Wisdom Quotes 5


It’s when your thoughts, words and actions are in sync that you reach true happiness.

Happiness is when what you think, what you say, and what you do are in harmony. (Mahatma Gandhi)

It’s impossible to lose if you never give up.
You just can’t beat the person who never gives up. (Babe Ruth)

Qualities of a Mentee/ mentoree/ protege


Qualities of a Mentee/ mentoree/ protege

शिष्य पाहिजे धारिष्टाचा ।
शिष्य पाहिजे दृढ व्रताचा ।
शिष्य पाहिजे उत्तम कुळीचा ।
पुण्यसीळ ।।

शिष्य असावा सात्विक ।
शिष्य असावा भजक ।
शिष्य असावा साधक ।
साधनकर्ता ।।

।। जय जय रघुवीर समर्थ ।।
#दासबोध शिष्यलक्षण समास. #म

#SundayThoughts ☀️🌿

WORD OF THE DAY


WORD OF THE DAY
Biodiversity
bahy-oh-dih-VERS-ih-tee
Part of speech: noun
Origin: English, 1980s
1

The variety of life in the world or in a particular habitat or ecosystem.

Examples of Biodiversity in a sentence

“The Australian biodiversity is responsible for almost 10% of all species on Earth.”

“The foundation was focused on efforts to preserve the biodiversity of the rainforest.”

Via: Seth Godin Newsletter


The moral imagination

What do you dream of?

We’ve worked overtime to create a sports imagination. Kids dream of dunking a basketball or scoring the winning goal at the World Cup. That’s a pretty new phenomenon. Instant replay, endorsement deals and trading cards make it easy to imagine.

We’ve certainly established a profit imagination. Everywhere we turn, the p&l mindset isn’t far away. Add a zero. That’s winning.

And there’s a health imagination as well. The ideal of fitness and well-being, the very nature of an immune system that we’re supposed to support.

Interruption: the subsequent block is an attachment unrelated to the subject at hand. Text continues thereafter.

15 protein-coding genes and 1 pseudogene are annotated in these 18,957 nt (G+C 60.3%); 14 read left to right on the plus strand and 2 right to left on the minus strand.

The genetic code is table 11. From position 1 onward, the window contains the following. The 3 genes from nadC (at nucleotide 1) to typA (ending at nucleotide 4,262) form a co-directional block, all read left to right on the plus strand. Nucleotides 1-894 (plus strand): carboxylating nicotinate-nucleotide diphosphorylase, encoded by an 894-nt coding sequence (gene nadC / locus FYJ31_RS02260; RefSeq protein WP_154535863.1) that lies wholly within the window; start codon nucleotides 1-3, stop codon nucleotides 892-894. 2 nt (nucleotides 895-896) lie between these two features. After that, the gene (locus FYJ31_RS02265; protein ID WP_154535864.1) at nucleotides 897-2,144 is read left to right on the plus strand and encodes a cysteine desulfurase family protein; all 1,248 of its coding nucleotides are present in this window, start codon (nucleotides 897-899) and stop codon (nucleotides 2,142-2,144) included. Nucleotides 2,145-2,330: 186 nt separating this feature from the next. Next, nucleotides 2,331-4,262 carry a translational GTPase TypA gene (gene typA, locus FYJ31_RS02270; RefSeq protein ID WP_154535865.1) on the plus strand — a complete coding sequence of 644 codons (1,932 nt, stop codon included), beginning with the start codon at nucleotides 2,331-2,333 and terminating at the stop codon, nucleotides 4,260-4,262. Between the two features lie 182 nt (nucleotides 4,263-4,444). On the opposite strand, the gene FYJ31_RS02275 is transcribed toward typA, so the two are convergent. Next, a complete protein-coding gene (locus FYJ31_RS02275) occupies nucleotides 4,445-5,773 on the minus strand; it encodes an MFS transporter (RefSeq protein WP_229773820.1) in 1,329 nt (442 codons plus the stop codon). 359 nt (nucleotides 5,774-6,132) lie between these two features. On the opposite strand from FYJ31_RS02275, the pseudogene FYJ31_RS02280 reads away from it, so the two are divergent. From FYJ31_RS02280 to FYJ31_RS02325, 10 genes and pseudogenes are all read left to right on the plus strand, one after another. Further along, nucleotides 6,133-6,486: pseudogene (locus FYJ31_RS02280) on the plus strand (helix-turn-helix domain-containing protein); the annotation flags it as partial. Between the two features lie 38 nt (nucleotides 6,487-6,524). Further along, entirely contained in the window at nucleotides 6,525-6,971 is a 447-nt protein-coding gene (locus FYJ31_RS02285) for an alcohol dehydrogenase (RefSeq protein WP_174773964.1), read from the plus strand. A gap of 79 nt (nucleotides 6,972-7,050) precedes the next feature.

But what about the moral imagination?

Visualizing what’s possible. Deciding to do something about it. Wondering (to ourselves and then to the world, “how can I make this better?”)

Not because it’s our job or because we’ll win a prize. Simply because we can.

We can start where we are and we can make things better.

 

Seth Godin’s Newsletter


Bridges and tunnels

Robert Moses, the road builder, understood that that building tunnels takes just a little longer and costs just a little bit more.

And it turns out that bridges are monuments and create glory for those that find the resources to build them, there in the sky, for all to see.

Those are the two reasons why we end up with more bridges than tunnels. (Same is true with work culture and society at large).

But tunnels allow all sorts of productivity without calling attention to themselves or those that build them. A tunnel creates progress without changing the landscape. Many times, it’s an elegant solution to the problem for someone with the guts and fortitude to build one.

Less glory, more upside.

How economists rode maths to become our era’s astrologers | Aeon Essays


via How economists rode maths to become our era’s astrologers | Aeon Essays

Alan Jay Levnovitz is an associate professor of philosophy and religion at James Madison University in Virginia. His most recent book is The Gluten Lie: And Other Myths About What You Eat (2015), and the editor, with Daniel Boscaljon, of Teaching Religion and Literature (2018).

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Since the 2008 financial crisis, colleges and universities have faced increased pressure to identify essential disciplines, and cut the rest. In 2009, Washington State University announced it would eliminate the department of theatre and dance, the department of community and rural sociology, and the German major – the same year that the University of Louisiana at Lafayette ended its philosophy major. In 2012, Emory University in Atlanta did away with the visual arts department and its journalism programme. The cutbacks aren’t restricted to the humanities: in 2011, the state of Texas announced it would eliminate nearly half of its public undergraduate physics programmes. Even when there’s no downsizing, faculty salaries have been frozen and departmental budgets have shrunk.